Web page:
Claire Hentschker, Shining360 (2016), still from 360 Video

Gurysh’s work represents the fine detail I am seeking to achieve with photogrammetry and digital fabrication, whereas Hentschker’s work with photogrammetry and 360 video embraces the phantasmic glitches inherent in the process. These ghostly traces reinforce conceptual content as she eerily floats through melty scans of abandoned malls in Merch Mulch (2017), and her found footage reconstruction of a now demolished rollercoaster in Ghost Coaster (2019). One of her most notable works Shining360 (2016) features haunting photogrammetric 360 video generated from Stanley Kubrick’s film “The Shining”. The iconic opening scene driving through the mountains to the hotel leaves glitched artifacts as the title credits are spatialized and staggered over the unfolding landscape. There are additional flares of ethereal color when objects or actors are moving at a rate faster than the capture of the software, resulting in blood red streaks in the labyrinth from Danny’s sweatshirt.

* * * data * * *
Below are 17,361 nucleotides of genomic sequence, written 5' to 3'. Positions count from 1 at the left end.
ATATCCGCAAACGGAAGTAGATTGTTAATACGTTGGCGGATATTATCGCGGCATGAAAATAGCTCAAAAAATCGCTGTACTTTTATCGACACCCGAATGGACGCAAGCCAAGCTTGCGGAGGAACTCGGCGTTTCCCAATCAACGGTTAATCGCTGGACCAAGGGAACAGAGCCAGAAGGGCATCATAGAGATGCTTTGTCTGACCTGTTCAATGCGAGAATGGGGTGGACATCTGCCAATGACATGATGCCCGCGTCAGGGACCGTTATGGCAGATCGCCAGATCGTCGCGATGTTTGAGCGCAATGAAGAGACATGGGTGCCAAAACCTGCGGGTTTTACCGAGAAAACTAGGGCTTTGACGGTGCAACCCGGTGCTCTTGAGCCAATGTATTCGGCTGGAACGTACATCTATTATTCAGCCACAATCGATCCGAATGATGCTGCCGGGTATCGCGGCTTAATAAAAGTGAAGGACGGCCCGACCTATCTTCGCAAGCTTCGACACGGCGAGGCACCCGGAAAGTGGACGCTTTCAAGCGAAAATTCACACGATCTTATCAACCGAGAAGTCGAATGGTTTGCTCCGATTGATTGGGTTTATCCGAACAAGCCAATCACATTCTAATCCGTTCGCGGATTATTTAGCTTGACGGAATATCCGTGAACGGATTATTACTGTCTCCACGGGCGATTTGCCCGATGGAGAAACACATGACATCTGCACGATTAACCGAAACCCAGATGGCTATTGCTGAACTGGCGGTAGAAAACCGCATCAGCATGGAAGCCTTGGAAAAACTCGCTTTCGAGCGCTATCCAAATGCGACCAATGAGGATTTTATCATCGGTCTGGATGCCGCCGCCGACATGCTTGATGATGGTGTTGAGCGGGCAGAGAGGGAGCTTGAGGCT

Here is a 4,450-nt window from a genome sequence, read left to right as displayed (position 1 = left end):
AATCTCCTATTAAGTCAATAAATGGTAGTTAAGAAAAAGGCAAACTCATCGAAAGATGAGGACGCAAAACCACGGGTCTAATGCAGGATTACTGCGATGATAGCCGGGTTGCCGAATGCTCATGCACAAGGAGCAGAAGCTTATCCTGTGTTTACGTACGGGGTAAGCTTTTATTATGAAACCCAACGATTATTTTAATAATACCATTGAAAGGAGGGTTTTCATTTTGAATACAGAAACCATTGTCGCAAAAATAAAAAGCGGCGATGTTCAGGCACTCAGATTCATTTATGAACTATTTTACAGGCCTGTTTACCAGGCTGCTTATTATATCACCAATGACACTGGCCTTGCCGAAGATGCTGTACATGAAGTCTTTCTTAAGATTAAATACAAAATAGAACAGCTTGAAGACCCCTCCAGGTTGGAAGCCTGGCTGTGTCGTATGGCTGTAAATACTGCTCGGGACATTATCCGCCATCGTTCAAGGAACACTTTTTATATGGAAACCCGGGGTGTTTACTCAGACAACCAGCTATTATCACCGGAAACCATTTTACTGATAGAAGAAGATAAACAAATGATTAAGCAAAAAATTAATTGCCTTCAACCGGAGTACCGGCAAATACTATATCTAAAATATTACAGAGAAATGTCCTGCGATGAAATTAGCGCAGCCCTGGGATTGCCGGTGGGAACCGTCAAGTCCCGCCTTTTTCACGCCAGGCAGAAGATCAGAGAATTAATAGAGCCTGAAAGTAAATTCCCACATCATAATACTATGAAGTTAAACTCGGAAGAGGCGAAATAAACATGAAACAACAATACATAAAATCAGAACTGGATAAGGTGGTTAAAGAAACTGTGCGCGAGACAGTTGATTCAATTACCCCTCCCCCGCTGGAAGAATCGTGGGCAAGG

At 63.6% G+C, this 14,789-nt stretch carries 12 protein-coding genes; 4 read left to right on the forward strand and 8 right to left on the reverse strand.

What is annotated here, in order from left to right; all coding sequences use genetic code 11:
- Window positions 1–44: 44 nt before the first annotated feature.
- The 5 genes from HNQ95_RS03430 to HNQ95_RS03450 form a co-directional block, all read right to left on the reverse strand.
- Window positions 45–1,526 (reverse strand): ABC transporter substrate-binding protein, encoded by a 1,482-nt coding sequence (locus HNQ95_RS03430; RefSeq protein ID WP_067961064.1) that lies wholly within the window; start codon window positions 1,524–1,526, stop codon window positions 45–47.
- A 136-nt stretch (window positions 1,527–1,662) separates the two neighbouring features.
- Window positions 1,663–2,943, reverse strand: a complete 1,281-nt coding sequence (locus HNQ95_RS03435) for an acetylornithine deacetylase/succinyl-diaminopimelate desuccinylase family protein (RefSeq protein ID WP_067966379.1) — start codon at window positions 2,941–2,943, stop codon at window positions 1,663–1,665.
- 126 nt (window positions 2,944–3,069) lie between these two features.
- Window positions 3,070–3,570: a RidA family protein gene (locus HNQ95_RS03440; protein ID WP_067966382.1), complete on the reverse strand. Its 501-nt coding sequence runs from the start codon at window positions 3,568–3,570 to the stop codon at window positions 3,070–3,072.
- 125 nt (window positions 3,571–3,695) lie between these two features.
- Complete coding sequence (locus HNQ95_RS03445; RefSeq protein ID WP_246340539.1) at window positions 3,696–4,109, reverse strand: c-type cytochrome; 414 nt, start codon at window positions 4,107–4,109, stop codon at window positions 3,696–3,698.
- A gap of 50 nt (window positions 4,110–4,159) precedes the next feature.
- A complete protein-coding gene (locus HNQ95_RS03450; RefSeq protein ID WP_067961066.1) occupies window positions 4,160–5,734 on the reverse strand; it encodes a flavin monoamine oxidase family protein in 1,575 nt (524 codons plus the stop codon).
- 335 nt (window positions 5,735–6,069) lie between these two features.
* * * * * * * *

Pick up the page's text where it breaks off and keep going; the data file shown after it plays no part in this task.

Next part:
Daniel Steegman Phantom (Kingdom of all the animals and all the beasts is my name)
Claire Hentschker Merch Mulch
Claire Hentschker Shining360
Steve Gurysh Parts per trillion
Laurie Anderson at MASS MoCA
Oliver Laric

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Re: Report 4: Volumetric data, Computational Photography

Post by alexiskrasnoff » Thu May 06, 2021 12:08 am

I am not sure if this first thing that I want to talk about really fits into the category of computational photography as most of the actual technique is being done in the physical world and it's just taking advantage of the way modern cameras function, but talking about the cameras that could take pictures around corners by analyzing the light bounces reminded me of this really interesting video made by Tom Scott in collaboration with Seb Lee-Delisle: It's only about 5 minutes so I recommend watching it, it explains how they're creating really cool practical laser effects with code and by taking advantage of the camera's rolling shutter.